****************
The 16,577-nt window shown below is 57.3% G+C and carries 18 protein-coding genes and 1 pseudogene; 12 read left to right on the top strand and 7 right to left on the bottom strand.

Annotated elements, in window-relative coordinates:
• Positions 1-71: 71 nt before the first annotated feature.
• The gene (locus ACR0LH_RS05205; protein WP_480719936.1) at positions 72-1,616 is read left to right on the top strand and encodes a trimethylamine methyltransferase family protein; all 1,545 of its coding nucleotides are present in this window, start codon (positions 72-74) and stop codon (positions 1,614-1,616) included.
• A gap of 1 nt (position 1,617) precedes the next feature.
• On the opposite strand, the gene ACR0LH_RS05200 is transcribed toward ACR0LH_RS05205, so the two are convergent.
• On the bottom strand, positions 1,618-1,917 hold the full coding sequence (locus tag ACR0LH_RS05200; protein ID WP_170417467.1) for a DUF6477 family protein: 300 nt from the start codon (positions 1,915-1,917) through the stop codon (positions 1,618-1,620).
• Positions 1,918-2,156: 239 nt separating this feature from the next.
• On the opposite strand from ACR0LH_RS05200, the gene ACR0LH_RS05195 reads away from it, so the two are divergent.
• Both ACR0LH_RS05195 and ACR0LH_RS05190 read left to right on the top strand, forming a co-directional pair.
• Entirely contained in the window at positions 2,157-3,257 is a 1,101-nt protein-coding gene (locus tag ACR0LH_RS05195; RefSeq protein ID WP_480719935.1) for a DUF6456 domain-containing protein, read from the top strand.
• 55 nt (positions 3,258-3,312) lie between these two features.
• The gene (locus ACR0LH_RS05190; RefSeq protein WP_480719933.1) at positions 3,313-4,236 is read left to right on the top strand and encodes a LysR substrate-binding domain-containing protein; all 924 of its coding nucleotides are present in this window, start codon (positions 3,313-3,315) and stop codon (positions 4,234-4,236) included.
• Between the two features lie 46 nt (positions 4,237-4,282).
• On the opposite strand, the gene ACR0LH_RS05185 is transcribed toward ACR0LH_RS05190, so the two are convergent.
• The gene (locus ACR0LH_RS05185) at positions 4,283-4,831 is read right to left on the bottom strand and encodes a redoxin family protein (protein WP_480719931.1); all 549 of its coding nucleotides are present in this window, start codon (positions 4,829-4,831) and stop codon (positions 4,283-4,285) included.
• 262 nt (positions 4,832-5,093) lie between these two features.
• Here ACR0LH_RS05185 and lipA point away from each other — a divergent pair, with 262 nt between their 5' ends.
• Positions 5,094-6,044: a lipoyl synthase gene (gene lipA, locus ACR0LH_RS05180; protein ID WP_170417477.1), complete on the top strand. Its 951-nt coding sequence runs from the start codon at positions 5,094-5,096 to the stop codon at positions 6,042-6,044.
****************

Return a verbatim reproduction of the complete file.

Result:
The 16,577-nt window shown below is 57.3% G+C and carries 18 protein-coding genes and 1 pseudogene; 12 read left to right on the top strand and 7 right to left on the bottom strand.

Annotated elements, in window-relative coordinates:
• Positions 1-71: 71 nt before the first annotated feature.
• The gene (locus ACR0LH_RS05205; protein WP_480719936.1) at positions 72-1,616 is read left to right on the top strand and encodes a trimethylamine methyltransferase family protein; all 1,545 of its coding nucleotides are present in this window, start codon (positions 72-74) and stop codon (positions 1,614-1,616) included.
• A gap of 1 nt (position 1,617) precedes the next feature.
• On the opposite strand, the gene ACR0LH_RS05200 is transcribed toward ACR0LH_RS05205, so the two are convergent.
• On the bottom strand, positions 1,618-1,917 hold the full coding sequence (locus tag ACR0LH_RS05200; protein ID WP_170417467.1) for a DUF6477 family protein: 300 nt from the start codon (positions 1,915-1,917) through the stop codon (positions 1,618-1,620).
• Positions 1,918-2,156: 239 nt separating this feature from the next.
• On the opposite strand from ACR0LH_RS05200, the gene ACR0LH_RS05195 reads away from it, so the two are divergent.
• Both ACR0LH_RS05195 and ACR0LH_RS05190 read left to right on the top strand, forming a co-directional pair.
• Entirely contained in the window at positions 2,157-3,257 is a 1,101-nt protein-coding gene (locus tag ACR0LH_RS05195; RefSeq protein ID WP_480719935.1) for a DUF6456 domain-containing protein, read from the top strand.
• 55 nt (positions 3,258-3,312) lie between these two features.
• The gene (locus ACR0LH_RS05190; RefSeq protein WP_480719933.1) at positions 3,313-4,236 is read left to right on the top strand and encodes a LysR substrate-binding domain-containing protein; all 924 of its coding nucleotides are present in this window, start codon (positions 3,313-3,315) and stop codon (positions 4,234-4,236) included.
• Between the two features lie 46 nt (positions 4,237-4,282).
• On the opposite strand, the gene ACR0LH_RS05185 is transcribed toward ACR0LH_RS05190, so the two are convergent.
• The gene (locus ACR0LH_RS05185) at positions 4,283-4,831 is read right to left on the bottom strand and encodes a redoxin family protein (protein WP_480719931.1); all 549 of its coding nucleotides are present in this window, start codon (positions 4,829-4,831) and stop codon (positions 4,283-4,285) included.
• 262 nt (positions 4,832-5,093) lie between these two features.
• Here ACR0LH_RS05185 and lipA point away from each other — a divergent pair, with 262 nt between their 5' ends.
• Positions 5,094-6,044: a lipoyl synthase gene (gene lipA, locus ACR0LH_RS05180; protein ID WP_170417477.1), complete on the top strand. Its 951-nt coding sequence runs from the start codon at positions 5,094-5,096 to the stop codon at positions 6,042-6,044.